We came across an article the other day about banking services being provided by a pawn shop. Rather than being a scandal story, there were accolades from extremely satisfied customers that got us thinking. As a result of the financial crisis and tight margins, banks have had little choice but to focus on clients who can generate better revenue, so emphasis has moved to more affluent and business customers. Banks have closed branches to cut costs and requirements for getting credit have increased in many areas.
The result has been an increase in pawnshops who have stepped into the vacuum. They have always been considered fringe financial operations, but with television shows now about the industry they are considered more mainstream. Now some are apparently branching out into other areas of financial services including credit cards, check cashing, prepaid debit cards, bill- paying and even text alerts on balances.
Everyone knows the basic model of a pawn shop is to take personal collateral at a steep discount against monies loaned -at interest rates of up to 25% per month. Fewer may know that the loan amount is calculated by assessing what the collateral can be sold for, taking into account depreciation, marketability and the likelihood the person will return (or if they will simply abandon the article). The goal of the pawnshop is not to sell the collateral, but rather to have the customer come back and retrieve it after paying off the loan. The collateral can be sold if payment isn't made, but the pawn shop generally prefers not to have to do that because the alternative is usually more lucrative. In addition to all of this, pawn brokers don't report defaulted loans on a customer's credit report, which is an advantage to some borrowers.
Because their primary business is to lend money against collateral, pawn brokers see themselves more as a service provider than a cash source. That makes sense when you consider the pawn broker's goal is to have customers regularly come into the pawn shop, regularly borrow and regularly repay any monies borrowed.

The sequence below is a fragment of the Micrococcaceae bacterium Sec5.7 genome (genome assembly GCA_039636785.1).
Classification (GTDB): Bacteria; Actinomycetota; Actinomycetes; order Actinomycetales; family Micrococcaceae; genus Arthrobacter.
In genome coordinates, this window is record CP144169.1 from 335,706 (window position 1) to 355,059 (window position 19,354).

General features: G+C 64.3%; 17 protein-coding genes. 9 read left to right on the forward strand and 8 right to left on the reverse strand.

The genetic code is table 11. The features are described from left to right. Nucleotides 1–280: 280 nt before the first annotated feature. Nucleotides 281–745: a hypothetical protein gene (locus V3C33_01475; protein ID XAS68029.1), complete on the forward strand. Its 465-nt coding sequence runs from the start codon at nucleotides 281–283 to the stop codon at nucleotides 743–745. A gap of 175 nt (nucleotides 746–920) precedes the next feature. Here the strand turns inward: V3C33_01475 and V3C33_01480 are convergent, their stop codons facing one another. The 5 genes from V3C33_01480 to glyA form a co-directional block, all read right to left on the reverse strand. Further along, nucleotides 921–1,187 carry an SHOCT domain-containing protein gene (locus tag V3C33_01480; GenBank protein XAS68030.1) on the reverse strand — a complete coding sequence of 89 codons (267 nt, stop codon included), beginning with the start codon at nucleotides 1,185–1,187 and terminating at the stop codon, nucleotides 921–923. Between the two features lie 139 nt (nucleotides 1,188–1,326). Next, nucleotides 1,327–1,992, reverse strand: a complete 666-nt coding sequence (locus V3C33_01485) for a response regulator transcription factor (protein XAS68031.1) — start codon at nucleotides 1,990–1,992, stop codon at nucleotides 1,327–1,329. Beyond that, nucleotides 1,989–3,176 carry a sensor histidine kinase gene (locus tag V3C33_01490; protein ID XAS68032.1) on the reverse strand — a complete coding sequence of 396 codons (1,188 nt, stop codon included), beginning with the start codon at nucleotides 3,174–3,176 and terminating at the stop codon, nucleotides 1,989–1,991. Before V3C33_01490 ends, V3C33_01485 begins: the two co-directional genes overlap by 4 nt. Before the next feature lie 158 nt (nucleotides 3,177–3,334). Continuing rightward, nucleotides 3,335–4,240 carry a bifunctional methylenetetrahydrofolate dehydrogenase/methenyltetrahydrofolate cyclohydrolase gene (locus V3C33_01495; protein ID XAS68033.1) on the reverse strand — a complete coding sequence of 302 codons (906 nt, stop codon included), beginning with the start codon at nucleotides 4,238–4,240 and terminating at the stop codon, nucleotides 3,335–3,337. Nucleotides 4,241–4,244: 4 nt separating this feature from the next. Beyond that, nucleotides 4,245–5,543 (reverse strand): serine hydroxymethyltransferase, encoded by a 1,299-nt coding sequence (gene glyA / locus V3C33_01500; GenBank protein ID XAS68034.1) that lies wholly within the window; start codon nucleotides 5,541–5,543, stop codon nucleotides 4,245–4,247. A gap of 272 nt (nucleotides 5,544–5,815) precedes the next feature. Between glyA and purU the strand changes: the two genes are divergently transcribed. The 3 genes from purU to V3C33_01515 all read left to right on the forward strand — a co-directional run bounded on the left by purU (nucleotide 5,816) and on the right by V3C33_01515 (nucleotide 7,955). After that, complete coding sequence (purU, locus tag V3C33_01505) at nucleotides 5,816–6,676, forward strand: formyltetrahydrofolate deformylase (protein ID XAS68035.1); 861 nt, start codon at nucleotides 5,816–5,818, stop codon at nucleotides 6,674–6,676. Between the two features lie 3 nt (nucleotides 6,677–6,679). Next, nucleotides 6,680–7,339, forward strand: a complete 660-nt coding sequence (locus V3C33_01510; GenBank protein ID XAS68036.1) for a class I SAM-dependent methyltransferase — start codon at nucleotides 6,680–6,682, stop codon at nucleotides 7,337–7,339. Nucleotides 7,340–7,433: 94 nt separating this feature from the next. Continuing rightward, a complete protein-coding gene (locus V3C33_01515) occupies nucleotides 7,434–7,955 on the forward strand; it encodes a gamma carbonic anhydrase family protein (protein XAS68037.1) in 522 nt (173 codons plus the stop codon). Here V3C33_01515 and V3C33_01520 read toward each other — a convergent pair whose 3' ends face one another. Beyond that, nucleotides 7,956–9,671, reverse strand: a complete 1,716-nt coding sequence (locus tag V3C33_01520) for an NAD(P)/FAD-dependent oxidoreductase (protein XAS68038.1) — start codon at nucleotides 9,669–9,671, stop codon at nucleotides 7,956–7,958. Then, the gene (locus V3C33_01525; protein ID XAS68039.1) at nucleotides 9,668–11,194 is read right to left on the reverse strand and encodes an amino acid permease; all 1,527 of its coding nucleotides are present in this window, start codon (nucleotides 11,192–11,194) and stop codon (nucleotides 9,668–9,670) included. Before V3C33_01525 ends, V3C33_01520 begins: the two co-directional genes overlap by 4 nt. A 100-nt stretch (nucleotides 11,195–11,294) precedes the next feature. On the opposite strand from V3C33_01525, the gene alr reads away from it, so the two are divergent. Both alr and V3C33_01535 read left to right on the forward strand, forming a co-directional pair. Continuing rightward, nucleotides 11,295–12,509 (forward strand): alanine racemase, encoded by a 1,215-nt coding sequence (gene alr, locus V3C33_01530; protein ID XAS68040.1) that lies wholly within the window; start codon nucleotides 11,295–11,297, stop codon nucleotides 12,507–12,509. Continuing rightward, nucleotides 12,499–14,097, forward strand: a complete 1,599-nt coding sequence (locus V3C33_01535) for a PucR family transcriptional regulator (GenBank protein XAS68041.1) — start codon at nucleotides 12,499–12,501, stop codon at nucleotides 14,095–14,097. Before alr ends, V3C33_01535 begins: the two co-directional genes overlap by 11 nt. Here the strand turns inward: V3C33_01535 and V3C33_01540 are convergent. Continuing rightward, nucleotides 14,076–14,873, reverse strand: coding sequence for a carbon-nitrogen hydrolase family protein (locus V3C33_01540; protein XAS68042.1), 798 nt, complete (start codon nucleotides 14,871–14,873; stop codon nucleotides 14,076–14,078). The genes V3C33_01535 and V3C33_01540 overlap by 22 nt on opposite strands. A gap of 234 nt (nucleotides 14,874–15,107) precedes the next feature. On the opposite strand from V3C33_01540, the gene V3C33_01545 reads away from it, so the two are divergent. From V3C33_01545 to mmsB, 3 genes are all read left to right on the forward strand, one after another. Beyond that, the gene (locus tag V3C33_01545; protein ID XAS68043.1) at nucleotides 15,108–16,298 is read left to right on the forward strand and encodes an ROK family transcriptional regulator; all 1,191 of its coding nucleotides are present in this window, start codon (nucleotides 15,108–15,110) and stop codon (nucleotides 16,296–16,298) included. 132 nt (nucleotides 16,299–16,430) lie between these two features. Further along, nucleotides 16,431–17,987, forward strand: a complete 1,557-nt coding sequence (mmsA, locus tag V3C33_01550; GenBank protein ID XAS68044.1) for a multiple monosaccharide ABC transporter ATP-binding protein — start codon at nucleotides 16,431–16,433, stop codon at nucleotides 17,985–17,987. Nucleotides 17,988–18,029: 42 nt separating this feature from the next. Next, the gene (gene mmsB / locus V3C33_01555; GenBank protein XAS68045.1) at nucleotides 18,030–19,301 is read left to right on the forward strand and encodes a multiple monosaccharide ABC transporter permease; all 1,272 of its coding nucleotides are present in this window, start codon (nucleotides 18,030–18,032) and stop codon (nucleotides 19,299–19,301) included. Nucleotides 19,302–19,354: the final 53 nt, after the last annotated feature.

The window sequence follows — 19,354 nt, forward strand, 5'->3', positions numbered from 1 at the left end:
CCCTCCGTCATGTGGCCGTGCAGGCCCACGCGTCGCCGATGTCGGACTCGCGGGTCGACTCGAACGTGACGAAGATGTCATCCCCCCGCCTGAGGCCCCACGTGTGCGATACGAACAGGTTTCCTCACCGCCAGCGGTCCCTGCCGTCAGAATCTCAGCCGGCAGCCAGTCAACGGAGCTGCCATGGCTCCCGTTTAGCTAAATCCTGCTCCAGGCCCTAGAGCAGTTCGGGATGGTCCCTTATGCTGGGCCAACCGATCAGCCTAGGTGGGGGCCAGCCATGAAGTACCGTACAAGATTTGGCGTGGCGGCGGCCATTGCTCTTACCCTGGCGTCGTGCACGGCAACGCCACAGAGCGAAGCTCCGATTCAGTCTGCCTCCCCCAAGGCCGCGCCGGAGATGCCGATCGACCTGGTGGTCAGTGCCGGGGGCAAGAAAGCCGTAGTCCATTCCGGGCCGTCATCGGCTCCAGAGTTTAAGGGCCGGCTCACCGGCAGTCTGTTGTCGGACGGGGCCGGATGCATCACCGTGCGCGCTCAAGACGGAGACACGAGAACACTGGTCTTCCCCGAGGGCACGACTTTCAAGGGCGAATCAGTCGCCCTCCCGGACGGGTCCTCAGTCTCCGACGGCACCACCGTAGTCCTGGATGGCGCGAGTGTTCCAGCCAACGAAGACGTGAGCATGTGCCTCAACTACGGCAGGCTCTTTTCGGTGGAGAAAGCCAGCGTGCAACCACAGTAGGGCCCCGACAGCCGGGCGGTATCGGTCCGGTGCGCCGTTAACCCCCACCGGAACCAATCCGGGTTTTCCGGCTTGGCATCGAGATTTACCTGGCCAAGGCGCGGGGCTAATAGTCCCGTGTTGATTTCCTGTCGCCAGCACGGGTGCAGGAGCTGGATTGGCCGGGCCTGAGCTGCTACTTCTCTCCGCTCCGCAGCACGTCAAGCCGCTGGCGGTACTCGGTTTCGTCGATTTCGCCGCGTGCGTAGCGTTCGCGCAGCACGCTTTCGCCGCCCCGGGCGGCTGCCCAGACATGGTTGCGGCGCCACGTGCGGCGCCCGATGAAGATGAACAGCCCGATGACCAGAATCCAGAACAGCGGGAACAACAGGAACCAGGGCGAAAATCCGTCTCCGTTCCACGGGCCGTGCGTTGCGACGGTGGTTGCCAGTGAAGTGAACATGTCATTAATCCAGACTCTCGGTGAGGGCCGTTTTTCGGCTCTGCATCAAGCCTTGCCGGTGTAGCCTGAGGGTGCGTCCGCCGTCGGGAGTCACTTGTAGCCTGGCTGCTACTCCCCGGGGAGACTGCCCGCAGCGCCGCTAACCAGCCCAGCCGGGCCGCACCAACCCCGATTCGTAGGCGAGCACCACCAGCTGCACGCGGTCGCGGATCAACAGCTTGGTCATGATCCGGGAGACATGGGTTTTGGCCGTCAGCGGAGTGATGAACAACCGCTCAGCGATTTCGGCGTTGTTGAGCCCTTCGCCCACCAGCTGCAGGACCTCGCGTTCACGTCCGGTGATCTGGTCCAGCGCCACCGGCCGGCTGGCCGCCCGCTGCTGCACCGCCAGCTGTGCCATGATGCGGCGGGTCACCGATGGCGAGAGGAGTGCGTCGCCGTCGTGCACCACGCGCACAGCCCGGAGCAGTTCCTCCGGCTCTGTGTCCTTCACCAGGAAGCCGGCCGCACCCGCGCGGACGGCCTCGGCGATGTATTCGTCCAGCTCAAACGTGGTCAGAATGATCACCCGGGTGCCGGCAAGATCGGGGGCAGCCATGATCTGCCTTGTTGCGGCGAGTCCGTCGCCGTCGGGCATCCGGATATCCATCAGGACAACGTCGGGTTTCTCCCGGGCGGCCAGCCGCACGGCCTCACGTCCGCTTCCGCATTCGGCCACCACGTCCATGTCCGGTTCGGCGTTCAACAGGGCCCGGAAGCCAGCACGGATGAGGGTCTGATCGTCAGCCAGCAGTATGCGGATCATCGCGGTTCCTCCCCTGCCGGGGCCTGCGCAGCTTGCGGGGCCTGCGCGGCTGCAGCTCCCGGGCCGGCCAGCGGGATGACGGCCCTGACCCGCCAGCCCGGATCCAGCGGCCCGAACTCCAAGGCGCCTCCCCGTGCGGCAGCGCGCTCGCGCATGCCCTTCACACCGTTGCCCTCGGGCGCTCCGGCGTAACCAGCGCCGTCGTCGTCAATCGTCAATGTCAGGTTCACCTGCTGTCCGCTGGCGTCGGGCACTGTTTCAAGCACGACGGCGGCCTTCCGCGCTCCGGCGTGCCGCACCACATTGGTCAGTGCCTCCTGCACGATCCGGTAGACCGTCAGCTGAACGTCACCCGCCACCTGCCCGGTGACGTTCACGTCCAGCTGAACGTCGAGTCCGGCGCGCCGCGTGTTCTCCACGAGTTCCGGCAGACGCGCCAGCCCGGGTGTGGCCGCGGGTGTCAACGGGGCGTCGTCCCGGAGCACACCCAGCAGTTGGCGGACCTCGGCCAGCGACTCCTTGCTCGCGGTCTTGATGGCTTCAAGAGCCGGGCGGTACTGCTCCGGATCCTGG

Amid the disruption of the credit crisis, the pawn shop industry association estimates the number of operations has risen about 56% from some 6,400 in 2007 to around 10,000 in 2012. This growth and the high interest rates charged on loans have also increased attention by the CFPB. Regulators are concerned non- bank lenders like pawnshops and payday loan operators are exploiting the non-banked and may not be following stringent enough lending rules. Regulators want to be sure customers with weaker credit histories that are unable to get approved for an account at a regular bank are being treated fairly when they use alternate channels.
As bankers, we know pawn shops have always been around, but we don't think they should be offering products like prepaid cards, credit and debit cards and other mainstream bank products. After all, these products are already readily available to customers on the next block over at a community bank in the very same town. Banks are there to support their communities and community bankers play the lead role across this country. Help get the word out in your community that you are actively involved, interested in helping and offer loans at competitive rates. The economy is slowly healing and activity is picking up, so keep talking to customers to make the most of opportunities.